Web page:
Session Time: 1:45pm-3:15pm
Location: Hall 3FG
Objective: (1) Evaluate changes in gait motor activity patterns induced by auditory rhythmic cueing in people with PD. (2) Investigate change in gait parameters.
Background: PD is characterised by motor dysfunction such as gait impairment, increasing falls and disability. ARC may normalise stepping through auditory feedback by changing patterns of coordinated muscle activity, called muscle synergies . These synergies may form the basic units of the motor system required to execute behaviour. Investigation of lower-limb muscle synergies during walking with ARC may reveal underlying mechanisms of ARC on motor control strategies in people with PD.
Methods: We recruited 38 participants; 13 healthy older adults (78 ± 7 years, 47% female) and 25 with PD (70 ± 5 years, 37% female). Global cognitive function was assessed with the Montreal Cognitive Assessment (MoCA). Surface electrodes (Cometa, Bareggio (MI) Italy) measured lower limb muscle activity bilaterally from ankle dorsiflexors (tibialis anterior) and plantarflexors (medial gastrocnemius, lateral gastrocnemius and soleus). Participants walked overground for 30 seconds in alternating bouts of usual walking (UW) and ARC walking. Muscle synergies were determined using non-negative matrix factorisation (NNMF) and the number calculated accounting for 90% of overall variance (nVAF) . Gait parameters (velocity, stance-time, step-time) were determined from trunk accelerometery recordings and correlated using Spearman rank with nVAF.
Results: NNMF extracted 4 synergies per task [figure 1]. No change (p<0.5) in nVAF between UW and ARC in HOA was found. Following ARC, nVAF increased in the PD group from 88% to 91.8%. Additionally, in the PD group, positive correlation was found between nVAF and velocity during ARC (r=0.43, p=0.048) and negative correlations between nVAF and both stance-time (r=-0.53, p=0.011) and step-time (r=-0.637, p=0.001) [figure 2]. The MoCA score was positively related to nVAF during ARC (r=0.412, p=0.045).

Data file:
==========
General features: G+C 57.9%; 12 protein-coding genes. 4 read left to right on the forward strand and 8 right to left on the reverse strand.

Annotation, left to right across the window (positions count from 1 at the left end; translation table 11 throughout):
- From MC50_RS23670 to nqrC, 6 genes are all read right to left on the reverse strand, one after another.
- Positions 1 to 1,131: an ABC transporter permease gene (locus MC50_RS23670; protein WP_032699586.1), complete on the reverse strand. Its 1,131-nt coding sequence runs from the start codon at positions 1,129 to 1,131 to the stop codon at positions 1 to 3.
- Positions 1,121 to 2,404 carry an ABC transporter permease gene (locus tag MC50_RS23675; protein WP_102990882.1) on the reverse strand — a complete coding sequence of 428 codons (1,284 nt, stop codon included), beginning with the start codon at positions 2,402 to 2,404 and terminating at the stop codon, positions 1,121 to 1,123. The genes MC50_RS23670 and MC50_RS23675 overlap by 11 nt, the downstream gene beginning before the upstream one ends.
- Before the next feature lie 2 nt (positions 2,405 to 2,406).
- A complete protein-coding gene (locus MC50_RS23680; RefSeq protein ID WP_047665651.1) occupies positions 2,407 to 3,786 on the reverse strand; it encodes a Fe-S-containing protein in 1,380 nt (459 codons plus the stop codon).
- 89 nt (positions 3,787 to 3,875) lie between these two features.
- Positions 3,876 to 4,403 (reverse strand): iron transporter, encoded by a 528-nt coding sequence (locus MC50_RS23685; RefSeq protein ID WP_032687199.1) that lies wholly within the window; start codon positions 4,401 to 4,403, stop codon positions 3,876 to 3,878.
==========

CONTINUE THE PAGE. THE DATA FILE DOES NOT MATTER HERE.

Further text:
Conclusions: In the PD group, ARC walking increased nVAF compared to UW. Increased nVAF suggests greater motor control complexity and is associated with improved gait performance during ARC walking. Greater nVAF is also related to higher cognitive function. Patients with PD who may benefit most from ARC applied during walking by changing motor control strategies are those with better cognitive function.
References: 1.Lacquaniti et al. (2012). J Physiol 590, 10. 2.Chvatal& Ting.(2013).Front Comput Neurosci,7,48.
To cite this abstract in AMA style:A. Islam, C. Chen, l. Alcock, K. Nazarpour, L. Rochester, A. Pantall. Auditory rhythmic cueing changes motor control during walking in Parkinson’s disease [abstract]. Mov Disord. 2018; 33 (suppl 2). https://www.mdsabstracts.org/abstract/auditory-rhythmic-cueing-changes-motor-control-during-walking-in-parkinsons-disease/. Accessed December 1, 2023.
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MDS Abstracts - https://www.mdsabstracts.org/abstract/auditory-rhythmic-cueing-changes-motor-control-during-walking-in-parkinsons-disease/